When creating or editing backup sets, it is important to set a schedule by which the backup set will run. This article will help you set or change a schedule as well as explain the two types of schedules available.
Setting a Backup Schedule
When creating a backup set for the first time, you will be taken to the Schedule page after you give the backup set a name, select a backup type, and choose what you want to back up. If you are editing an existing backup set, you can get to the Schedule page by doing the follows:
Log into the management portal and navigate to the computer account whose backup set you want to edit.
Go to the Backup tab and click on the Edit button next to the backup set.
Click Next until you arrive at the Schedule page.
You will have the option to create a calendar-based schedule or an interval-based schedule.
After making any changes, hit Next until you are at the last page. Click Finish to save those changes.
A calendar-based schedule is one where backup job start at a specific time and day. This is best for backup types which need to run at on a regular basis (usually off-hours) or don't need to run as frequently as an interval-based schedule.
On the page above, you can modify the schedule a few different ways:
Double-clicking on the calendar will add a new backup job start time
Clicking and dragging the yellow sticky notes on the calendar will allow you to change the backup job start times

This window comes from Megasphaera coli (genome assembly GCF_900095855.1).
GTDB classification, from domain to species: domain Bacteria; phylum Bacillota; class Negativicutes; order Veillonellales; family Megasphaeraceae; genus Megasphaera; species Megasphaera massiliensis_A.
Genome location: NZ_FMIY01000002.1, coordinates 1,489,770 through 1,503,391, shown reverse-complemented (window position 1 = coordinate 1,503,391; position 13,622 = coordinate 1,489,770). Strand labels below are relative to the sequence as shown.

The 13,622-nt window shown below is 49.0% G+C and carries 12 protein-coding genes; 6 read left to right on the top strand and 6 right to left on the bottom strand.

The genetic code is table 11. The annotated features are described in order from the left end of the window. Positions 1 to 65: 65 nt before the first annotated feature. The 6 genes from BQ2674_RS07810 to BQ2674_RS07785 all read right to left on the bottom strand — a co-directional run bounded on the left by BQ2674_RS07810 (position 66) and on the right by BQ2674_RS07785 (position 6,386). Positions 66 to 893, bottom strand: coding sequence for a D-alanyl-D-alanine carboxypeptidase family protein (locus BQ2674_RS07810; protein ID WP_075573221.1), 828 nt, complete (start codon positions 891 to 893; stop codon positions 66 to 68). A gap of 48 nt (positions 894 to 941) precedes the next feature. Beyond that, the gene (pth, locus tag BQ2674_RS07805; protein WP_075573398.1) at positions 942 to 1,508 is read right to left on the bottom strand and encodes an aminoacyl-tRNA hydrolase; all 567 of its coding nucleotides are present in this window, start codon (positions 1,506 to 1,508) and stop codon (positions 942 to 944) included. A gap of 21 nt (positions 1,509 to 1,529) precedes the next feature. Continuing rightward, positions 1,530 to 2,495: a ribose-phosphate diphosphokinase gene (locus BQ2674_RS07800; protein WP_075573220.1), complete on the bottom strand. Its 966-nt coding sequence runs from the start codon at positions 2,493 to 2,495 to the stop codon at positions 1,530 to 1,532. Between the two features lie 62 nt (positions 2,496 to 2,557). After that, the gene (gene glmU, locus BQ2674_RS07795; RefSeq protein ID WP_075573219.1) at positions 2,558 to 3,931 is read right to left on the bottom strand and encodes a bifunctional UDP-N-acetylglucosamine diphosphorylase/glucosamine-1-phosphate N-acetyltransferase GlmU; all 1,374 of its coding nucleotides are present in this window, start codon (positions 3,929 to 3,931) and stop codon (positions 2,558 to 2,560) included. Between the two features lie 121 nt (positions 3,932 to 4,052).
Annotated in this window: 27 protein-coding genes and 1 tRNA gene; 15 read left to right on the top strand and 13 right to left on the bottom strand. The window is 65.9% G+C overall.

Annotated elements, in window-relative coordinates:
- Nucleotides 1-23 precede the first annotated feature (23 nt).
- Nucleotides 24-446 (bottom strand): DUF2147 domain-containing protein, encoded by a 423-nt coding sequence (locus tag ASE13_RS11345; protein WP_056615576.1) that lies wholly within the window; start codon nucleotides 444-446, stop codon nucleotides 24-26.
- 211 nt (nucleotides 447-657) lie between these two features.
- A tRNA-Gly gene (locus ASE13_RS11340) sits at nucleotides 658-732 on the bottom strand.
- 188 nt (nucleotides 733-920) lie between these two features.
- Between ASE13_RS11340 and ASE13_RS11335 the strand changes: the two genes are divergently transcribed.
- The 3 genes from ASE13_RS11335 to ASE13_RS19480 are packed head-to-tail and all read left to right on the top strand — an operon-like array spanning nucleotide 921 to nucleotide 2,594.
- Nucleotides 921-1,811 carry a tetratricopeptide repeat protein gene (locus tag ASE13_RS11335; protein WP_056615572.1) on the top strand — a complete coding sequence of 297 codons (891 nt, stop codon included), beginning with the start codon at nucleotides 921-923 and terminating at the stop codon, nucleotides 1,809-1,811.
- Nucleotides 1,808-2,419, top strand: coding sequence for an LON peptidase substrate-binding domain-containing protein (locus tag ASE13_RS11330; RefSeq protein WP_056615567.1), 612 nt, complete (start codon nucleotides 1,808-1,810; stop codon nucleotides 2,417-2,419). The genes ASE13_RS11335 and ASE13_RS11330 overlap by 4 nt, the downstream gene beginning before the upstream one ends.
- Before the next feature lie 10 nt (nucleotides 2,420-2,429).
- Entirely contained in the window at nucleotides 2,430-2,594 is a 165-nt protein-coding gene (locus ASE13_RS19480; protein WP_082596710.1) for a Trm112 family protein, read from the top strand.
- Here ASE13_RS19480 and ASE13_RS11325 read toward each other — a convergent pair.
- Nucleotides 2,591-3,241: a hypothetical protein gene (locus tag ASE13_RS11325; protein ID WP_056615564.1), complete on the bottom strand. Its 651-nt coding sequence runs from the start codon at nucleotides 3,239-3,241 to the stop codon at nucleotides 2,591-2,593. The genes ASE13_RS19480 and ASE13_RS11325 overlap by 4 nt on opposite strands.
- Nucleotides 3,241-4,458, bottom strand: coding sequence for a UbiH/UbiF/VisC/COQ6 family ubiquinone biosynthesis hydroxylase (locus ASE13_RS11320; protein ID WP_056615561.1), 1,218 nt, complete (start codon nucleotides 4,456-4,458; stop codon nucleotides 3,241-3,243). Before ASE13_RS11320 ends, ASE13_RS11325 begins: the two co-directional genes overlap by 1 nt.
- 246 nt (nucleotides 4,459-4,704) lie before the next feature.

Right-clicking on the yellow stick notes will give you the option to Delete or Edit. The Edit option lets you choose whether the backup job will run to completion or cancel at some time, as well as what type of backup should be run (full, differential, or incremental). These options may not be available for all backup set types.
An interval-based schedule is one where backups are started after a user-defined time interval has passed. If you set the interval to two hours, the backup job will attempt to run once every two hours. The first backup will start one interval after you save the backup schedule. Interval-based schedules are best for backup jobs which require a high level of granularity in their restore point objective (RPO) or for laptops.
Laptops benefit from having an interval-based schedule since the software can try multiple times in a day to run a backup job, compensating for the fact the laptop may be turned off or asleep often.